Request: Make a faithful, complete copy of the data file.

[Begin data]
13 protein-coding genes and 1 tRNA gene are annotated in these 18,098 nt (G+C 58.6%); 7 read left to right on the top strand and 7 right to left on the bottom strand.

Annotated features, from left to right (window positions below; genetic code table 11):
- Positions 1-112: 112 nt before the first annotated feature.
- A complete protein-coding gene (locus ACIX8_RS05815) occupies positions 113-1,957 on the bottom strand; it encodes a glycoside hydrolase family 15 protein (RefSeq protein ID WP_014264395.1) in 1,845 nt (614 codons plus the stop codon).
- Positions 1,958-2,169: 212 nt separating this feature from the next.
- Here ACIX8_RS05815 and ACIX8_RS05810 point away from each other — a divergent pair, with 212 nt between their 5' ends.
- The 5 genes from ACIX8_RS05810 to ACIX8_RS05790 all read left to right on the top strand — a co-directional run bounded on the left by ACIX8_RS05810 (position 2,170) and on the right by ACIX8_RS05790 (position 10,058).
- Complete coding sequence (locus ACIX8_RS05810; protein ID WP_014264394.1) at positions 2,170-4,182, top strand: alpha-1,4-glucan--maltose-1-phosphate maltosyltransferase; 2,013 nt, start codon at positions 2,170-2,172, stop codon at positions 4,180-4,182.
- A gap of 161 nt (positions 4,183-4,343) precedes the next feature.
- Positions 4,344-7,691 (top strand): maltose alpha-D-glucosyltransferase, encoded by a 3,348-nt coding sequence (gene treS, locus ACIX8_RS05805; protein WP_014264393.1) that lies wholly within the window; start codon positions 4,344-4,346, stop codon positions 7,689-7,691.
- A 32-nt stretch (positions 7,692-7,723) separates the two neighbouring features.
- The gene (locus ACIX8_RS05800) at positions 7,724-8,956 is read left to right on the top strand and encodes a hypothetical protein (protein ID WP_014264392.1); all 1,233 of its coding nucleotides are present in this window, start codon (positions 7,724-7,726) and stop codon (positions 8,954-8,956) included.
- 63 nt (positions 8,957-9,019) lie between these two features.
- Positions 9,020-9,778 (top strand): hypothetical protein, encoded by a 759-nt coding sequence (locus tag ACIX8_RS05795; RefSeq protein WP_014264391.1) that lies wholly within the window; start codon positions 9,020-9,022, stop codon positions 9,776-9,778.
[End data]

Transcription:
13 protein-coding genes and 1 tRNA gene are annotated in these 18,098 nt (G+C 58.6%); 7 read left to right on the top strand and 7 right to left on the bottom strand.

Annotated features, from left to right (window positions below; genetic code table 11):
- Positions 1-112: 112 nt before the first annotated feature.
- A complete protein-coding gene (locus ACIX8_RS05815) occupies positions 113-1,957 on the bottom strand; it encodes a glycoside hydrolase family 15 protein (RefSeq protein ID WP_014264395.1) in 1,845 nt (614 codons plus the stop codon).
- Positions 1,958-2,169: 212 nt separating this feature from the next.
- Here ACIX8_RS05815 and ACIX8_RS05810 point away from each other — a divergent pair, with 212 nt between their 5' ends.
- The 5 genes from ACIX8_RS05810 to ACIX8_RS05790 all read left to right on the top strand — a co-directional run bounded on the left by ACIX8_RS05810 (position 2,170) and on the right by ACIX8_RS05790 (position 10,058).
- Complete coding sequence (locus ACIX8_RS05810; protein ID WP_014264394.1) at positions 2,170-4,182, top strand: alpha-1,4-glucan--maltose-1-phosphate maltosyltransferase; 2,013 nt, start codon at positions 2,170-2,172, stop codon at positions 4,180-4,182.
- A gap of 161 nt (positions 4,183-4,343) precedes the next feature.
- Positions 4,344-7,691 (top strand): maltose alpha-D-glucosyltransferase, encoded by a 3,348-nt coding sequence (gene treS, locus ACIX8_RS05805; protein WP_014264393.1) that lies wholly within the window; start codon positions 4,344-4,346, stop codon positions 7,689-7,691.
- A 32-nt stretch (positions 7,692-7,723) separates the two neighbouring features.
- The gene (locus ACIX8_RS05800) at positions 7,724-8,956 is read left to right on the top strand and encodes a hypothetical protein (protein ID WP_014264392.1); all 1,233 of its coding nucleotides are present in this window, start codon (positions 7,724-7,726) and stop codon (positions 8,954-8,956) included.
- 63 nt (positions 8,957-9,019) lie between these two features.
- Positions 9,020-9,778 (top strand): hypothetical protein, encoded by a 759-nt coding sequence (locus tag ACIX8_RS05795; RefSeq protein WP_014264391.1) that lies wholly within the window; start codon positions 9,020-9,022, stop codon positions 9,776-9,778.